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Year : 2021  |  Volume : 9  |  Issue : 1  |  Page : 38-44

Nontransported Cases after Emergency Medical Service Callout in the Rural and Urban Areas of the Riyadh Region

School of Rural Medicine, Faculty of Medicine and Health, University of New England, Armidale, New South Wales, Australia

Correspondence Address:
Dr. Stuart Wark
School of Rural Medicine, Faculty of Medicine and Health, University of New England, Armidale, New South Wales
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DOI: 10.4103/sjmms.sjmms_560_20

PMID: 33519342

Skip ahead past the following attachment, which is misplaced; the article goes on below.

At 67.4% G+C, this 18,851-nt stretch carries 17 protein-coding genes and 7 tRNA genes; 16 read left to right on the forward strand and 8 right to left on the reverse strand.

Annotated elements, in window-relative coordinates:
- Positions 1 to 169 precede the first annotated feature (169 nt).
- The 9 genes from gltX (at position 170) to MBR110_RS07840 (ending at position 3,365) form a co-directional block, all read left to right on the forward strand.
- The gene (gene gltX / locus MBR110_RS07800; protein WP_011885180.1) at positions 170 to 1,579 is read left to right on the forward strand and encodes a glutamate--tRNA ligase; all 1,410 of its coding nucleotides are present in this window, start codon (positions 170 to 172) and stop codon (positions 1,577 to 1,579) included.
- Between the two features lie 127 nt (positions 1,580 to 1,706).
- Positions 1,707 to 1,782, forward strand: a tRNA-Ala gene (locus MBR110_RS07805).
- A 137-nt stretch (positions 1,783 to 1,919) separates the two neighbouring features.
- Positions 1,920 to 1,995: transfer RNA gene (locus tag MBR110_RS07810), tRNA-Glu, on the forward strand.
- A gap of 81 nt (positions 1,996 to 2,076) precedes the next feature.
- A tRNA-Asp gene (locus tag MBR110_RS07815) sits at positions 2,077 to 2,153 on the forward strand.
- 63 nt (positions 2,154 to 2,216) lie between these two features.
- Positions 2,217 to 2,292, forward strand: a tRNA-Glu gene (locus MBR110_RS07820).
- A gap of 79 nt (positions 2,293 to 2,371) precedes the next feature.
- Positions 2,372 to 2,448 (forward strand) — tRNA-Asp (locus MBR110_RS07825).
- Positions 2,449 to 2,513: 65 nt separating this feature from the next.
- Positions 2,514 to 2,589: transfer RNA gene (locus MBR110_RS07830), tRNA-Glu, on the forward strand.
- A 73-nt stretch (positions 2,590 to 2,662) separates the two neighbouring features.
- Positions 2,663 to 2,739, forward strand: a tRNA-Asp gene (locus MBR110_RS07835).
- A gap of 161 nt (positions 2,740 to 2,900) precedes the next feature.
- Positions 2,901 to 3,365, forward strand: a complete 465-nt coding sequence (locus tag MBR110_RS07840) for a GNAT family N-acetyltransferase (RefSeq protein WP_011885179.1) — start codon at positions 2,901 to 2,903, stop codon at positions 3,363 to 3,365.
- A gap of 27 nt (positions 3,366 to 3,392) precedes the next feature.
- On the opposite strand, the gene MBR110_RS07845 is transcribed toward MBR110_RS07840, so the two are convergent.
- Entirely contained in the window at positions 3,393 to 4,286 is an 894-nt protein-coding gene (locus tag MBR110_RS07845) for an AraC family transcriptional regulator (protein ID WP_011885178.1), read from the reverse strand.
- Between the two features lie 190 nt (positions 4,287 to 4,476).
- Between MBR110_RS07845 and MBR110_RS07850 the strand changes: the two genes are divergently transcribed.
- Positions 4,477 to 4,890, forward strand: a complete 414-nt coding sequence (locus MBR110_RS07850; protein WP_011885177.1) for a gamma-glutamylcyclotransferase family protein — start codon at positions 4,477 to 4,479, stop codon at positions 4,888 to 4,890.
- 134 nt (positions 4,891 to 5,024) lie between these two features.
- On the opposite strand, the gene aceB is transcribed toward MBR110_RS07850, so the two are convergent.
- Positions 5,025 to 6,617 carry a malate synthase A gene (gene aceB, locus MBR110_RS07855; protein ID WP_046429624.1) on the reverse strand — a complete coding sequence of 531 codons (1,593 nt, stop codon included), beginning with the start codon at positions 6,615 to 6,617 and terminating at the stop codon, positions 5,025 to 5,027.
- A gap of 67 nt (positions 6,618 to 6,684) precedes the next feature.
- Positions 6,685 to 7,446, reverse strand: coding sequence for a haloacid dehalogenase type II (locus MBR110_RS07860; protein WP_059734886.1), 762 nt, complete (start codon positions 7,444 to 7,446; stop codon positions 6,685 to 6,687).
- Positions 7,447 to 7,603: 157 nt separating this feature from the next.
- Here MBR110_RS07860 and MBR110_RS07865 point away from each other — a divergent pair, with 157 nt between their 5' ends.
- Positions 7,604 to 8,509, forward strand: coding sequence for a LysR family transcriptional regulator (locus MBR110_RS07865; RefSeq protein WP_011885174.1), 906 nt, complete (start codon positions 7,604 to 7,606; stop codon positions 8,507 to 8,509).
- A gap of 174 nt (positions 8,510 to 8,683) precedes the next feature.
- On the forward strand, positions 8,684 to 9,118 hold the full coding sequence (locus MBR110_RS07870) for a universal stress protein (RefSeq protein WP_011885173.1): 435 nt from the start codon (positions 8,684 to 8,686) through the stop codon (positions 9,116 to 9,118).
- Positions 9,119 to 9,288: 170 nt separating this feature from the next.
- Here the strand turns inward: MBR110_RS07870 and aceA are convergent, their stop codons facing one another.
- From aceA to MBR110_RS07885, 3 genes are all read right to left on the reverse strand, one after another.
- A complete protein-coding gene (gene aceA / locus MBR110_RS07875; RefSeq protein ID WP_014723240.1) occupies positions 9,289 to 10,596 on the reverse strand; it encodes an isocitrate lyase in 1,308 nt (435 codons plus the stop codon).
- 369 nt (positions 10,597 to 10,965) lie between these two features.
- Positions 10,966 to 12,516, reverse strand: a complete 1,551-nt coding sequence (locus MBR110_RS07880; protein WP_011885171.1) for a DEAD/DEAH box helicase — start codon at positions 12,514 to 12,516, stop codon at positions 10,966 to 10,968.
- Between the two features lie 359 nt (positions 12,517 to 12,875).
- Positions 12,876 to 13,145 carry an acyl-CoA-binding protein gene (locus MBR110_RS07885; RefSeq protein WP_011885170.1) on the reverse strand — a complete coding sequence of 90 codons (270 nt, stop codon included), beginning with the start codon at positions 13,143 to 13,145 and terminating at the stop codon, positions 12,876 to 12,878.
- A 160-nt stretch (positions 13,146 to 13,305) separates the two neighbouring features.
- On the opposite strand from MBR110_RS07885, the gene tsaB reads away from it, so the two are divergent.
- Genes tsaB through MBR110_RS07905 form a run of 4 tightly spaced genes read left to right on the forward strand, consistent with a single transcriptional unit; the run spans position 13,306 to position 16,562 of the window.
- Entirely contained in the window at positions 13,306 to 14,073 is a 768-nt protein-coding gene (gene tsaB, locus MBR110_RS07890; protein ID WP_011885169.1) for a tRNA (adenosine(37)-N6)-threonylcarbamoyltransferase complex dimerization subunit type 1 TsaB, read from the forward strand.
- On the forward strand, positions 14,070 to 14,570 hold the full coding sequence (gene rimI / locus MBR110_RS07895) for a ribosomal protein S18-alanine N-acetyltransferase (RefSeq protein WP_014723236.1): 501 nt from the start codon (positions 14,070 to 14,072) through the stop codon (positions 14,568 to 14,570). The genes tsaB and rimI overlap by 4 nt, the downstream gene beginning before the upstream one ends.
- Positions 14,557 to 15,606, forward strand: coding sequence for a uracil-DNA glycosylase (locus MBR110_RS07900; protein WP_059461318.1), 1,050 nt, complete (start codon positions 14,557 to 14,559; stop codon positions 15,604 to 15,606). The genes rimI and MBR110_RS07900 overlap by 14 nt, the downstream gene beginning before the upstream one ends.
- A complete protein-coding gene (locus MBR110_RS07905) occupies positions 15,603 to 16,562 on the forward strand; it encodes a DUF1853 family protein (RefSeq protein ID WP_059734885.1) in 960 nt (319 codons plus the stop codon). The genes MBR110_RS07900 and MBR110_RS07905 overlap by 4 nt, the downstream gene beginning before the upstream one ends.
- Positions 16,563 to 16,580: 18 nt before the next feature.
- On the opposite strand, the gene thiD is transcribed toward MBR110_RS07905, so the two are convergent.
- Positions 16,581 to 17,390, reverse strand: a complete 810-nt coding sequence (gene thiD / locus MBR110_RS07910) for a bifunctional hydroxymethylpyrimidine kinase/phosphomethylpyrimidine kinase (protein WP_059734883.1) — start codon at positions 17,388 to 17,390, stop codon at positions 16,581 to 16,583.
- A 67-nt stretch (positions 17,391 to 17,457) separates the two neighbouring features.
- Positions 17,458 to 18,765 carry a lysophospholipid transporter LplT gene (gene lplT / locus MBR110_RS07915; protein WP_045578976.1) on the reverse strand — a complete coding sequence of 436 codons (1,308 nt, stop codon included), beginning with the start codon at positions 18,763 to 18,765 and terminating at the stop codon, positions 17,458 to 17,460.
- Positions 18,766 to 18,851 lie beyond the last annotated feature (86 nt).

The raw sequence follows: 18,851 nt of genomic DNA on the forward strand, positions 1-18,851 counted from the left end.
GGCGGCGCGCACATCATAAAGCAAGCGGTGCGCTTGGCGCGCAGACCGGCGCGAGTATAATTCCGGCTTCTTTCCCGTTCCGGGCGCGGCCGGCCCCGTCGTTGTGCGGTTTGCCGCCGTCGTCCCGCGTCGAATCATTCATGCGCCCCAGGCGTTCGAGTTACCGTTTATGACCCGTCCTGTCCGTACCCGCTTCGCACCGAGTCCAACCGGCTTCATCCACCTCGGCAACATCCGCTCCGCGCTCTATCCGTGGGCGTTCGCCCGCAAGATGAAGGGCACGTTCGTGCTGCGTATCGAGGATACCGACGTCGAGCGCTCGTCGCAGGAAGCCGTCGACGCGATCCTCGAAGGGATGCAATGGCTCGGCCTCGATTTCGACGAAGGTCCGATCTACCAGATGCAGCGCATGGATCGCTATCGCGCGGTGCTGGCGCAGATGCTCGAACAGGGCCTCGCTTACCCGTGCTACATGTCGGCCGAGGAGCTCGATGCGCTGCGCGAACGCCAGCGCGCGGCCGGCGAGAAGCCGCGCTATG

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Background: Callouts resulting in patient nontransportation can impact the overall quality of prehospital Emergency Medical Service (EMS), as resources in health care are finite. While some studies have investigated the causes of nontransportation, few have examined whether there are differences between urban and rural patients. Similarly, there has been limited research focused on rural EMS in locations such as the Middle East. Objectives: This study investigated EMS cases that resulted in nontransportation in the urban and rural areas of the Riyadh region in the Kingdom of Saudi Arabia. Methods: A cross-sectional study of 800 (400 rural and 400 urban) patient records was undertaken, using 12 months (January 1 to December 31, 2017) of data from the Saudi Red Crescent EMS. A random sampling method was used to select ambulance records from the 78 urban and rural EMS stations in the Riyadh region, with demographic data and reasons for patient nontransport analyzed comparatively. Results: A total of 310 cases were nontransported (39%) (rural: 146; urban = 164). The highest rates of nontransportation cases were of medical and trauma callouts (44.6% and 39.6%, respectively), which was consistent in both areas. The most common reason for nontransportation in both urban and rural areas was refusal of treatment and transportation (66.5% and 59.9%, respectively). Further, 10 patients were treated on-scene and released by rural EMS, while no urban patients were treated and released. Overall, the case presentations of nontransported patients did not differ significantly between both areas, and it was found that gender, age, and geographic location were not predictors for nontransportation. Conclusions: The high rate of nontransportation, particularly in medical and trauma callouts, indicates that a review of current EMS protocols may be required, along with consideration of relevant community education programs.

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